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Genital Herpes Health Center

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Genital Herpes - Topic Overview

Although there is no cure, medicine can relieve pain and itching and help sores heal faster. If you have a lot of outbreaks, you may take medicine every day to limit the number of outbreaks.

After the first outbreak, some people have just a few more outbreaks over their lifetime, while others may have 4 to 6 outbreaks a year. Usually the number of outbreaks decreases after a few years.

Treatment works best if it is started as soon as possible after the start of an outbreak. This is especially true for outbreaks that come back again and again.

Finding out that you have herpes may cause you to feel bad about yourself or about sex. Counseling or a support group may help you feel better.

The only sure way to keep from getting genital herpes—or any other sexually transmitted infection (STI)—is to not have sex. If you do have sex, practice safer sex.

  • Before you start a sexual relationship, talk with your partner about STIs. Find out whether he or she is at risk for them. Remember that a person can be infected without knowing it.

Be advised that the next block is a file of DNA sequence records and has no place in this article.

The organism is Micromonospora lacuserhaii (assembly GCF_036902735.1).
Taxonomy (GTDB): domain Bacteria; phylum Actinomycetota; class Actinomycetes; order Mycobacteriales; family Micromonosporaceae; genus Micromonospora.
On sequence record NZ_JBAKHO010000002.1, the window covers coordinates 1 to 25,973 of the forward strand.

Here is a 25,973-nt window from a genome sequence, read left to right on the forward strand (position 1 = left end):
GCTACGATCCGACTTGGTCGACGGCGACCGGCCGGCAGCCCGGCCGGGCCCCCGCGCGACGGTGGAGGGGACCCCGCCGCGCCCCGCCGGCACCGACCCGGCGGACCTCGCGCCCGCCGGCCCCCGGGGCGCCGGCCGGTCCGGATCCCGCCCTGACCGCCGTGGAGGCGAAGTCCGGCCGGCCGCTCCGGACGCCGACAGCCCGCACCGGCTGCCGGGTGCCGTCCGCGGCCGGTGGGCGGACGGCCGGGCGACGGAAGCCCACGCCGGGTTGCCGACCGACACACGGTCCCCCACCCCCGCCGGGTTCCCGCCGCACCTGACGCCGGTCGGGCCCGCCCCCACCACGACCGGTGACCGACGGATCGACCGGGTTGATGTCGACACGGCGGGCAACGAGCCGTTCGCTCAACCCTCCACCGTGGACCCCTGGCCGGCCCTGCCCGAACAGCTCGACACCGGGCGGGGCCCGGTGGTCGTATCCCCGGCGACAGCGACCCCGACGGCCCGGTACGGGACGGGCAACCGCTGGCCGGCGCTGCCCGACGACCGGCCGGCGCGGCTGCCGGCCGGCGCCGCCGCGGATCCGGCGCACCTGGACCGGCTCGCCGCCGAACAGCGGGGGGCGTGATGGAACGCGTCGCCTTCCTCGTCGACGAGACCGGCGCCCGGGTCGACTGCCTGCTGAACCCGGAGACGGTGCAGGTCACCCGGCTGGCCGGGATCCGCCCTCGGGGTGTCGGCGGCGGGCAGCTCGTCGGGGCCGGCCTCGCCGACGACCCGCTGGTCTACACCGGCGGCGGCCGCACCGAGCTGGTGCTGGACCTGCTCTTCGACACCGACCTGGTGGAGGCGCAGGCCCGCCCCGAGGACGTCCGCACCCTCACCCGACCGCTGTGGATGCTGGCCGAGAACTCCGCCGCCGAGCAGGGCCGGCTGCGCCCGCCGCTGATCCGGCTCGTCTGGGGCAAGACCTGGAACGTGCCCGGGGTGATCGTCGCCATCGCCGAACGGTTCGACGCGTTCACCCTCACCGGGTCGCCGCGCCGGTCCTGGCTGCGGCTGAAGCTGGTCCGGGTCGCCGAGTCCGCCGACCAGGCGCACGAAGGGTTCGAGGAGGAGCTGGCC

• If you have symptoms of an STI, don't have sex.
  • Don't have sex with anyone who has symptoms or who may have been exposed to an STI.
  • Don't have more than one sexual relationship at a time. Having several sex partners increases your risk for infection.
  • Use condoms. Condom use lowers the risk of spreading or becoming infected with an STI.
  • Don't receive oral sex from partners who have cold sores.

Taking medicine for herpes may lower the number of outbreaks you have and can also prevent an episode from getting worse. It also lower the chances that you will infect your partner.

If you are pregnant, you should take extra care to avoid getting infected. You could pass the infection to your baby during delivery, which can cause serious problems for your newborn. If you have an outbreak near your due date, you probably will need to have your baby by cesarean section. If your genital herpes outbreaks return again and again, your doctor may talk to you about medicines that can help prevent an outbreak during pregnancy.

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